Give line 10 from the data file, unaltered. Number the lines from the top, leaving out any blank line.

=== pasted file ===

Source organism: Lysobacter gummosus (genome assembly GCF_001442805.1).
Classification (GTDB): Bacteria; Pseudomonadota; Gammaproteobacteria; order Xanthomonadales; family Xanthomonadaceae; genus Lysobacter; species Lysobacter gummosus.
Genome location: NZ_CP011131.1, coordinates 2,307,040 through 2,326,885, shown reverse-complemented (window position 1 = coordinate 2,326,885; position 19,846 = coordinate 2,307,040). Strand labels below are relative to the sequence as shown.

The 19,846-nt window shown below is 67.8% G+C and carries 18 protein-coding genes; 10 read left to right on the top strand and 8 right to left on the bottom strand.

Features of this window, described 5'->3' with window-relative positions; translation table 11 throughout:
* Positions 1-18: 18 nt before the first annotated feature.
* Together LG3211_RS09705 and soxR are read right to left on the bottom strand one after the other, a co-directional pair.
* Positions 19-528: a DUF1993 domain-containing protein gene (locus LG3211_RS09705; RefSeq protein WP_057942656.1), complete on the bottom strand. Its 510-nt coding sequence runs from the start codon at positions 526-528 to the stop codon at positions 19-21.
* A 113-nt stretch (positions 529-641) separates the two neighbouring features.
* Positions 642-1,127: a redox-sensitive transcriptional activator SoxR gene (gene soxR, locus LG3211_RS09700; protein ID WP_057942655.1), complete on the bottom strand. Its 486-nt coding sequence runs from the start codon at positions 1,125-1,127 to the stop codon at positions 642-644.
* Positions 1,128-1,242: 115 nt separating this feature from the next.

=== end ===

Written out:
* Positions 642-1,127: a redox-sensitive transcriptional activator SoxR gene (gene soxR, locus LG3211_RS09700; protein ID WP_057942655.1), complete on the bottom strand. Its 486-nt coding sequence runs from the start codon at positions 1,125-1,127 to the stop codon at positions 642-644.